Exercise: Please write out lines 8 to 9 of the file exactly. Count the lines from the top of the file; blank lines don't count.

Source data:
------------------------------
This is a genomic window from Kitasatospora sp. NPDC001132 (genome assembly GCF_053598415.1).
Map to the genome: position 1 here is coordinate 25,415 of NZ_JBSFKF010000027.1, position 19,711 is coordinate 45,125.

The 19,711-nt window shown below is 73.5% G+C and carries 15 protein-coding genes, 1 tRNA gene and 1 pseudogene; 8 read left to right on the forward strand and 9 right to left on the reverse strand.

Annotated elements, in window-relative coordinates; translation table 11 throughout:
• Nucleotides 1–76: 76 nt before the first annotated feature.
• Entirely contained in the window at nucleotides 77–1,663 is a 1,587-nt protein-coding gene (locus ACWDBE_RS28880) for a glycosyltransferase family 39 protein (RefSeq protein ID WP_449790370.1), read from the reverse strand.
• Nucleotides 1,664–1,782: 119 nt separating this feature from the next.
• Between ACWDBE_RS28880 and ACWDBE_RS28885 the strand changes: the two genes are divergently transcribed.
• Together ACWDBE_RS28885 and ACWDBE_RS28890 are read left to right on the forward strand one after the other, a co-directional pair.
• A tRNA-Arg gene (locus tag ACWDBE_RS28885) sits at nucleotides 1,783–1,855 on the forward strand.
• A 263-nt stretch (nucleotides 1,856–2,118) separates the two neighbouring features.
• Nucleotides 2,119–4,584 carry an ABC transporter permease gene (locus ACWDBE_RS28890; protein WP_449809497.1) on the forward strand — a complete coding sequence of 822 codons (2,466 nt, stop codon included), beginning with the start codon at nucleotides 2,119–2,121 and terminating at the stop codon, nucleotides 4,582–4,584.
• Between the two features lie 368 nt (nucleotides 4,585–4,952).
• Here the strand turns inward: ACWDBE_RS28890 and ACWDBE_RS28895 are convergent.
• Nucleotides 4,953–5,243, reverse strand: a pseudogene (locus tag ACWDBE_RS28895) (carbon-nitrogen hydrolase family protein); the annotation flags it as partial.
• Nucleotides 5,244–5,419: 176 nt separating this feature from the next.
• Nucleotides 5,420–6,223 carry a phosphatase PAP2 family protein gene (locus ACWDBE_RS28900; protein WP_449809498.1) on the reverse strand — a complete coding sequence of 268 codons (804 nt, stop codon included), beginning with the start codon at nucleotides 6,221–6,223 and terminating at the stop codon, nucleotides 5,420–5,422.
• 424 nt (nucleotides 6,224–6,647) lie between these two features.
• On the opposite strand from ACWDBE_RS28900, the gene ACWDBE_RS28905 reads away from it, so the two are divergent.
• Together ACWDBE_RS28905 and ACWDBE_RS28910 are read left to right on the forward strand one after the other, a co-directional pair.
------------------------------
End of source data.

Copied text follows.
• Between ACWDBE_RS28880 and ACWDBE_RS28885 the strand changes: the two genes are divergently transcribed.
• Together ACWDBE_RS28885 and ACWDBE_RS28890 are read left to right on the forward strand one after the other, a co-directional pair.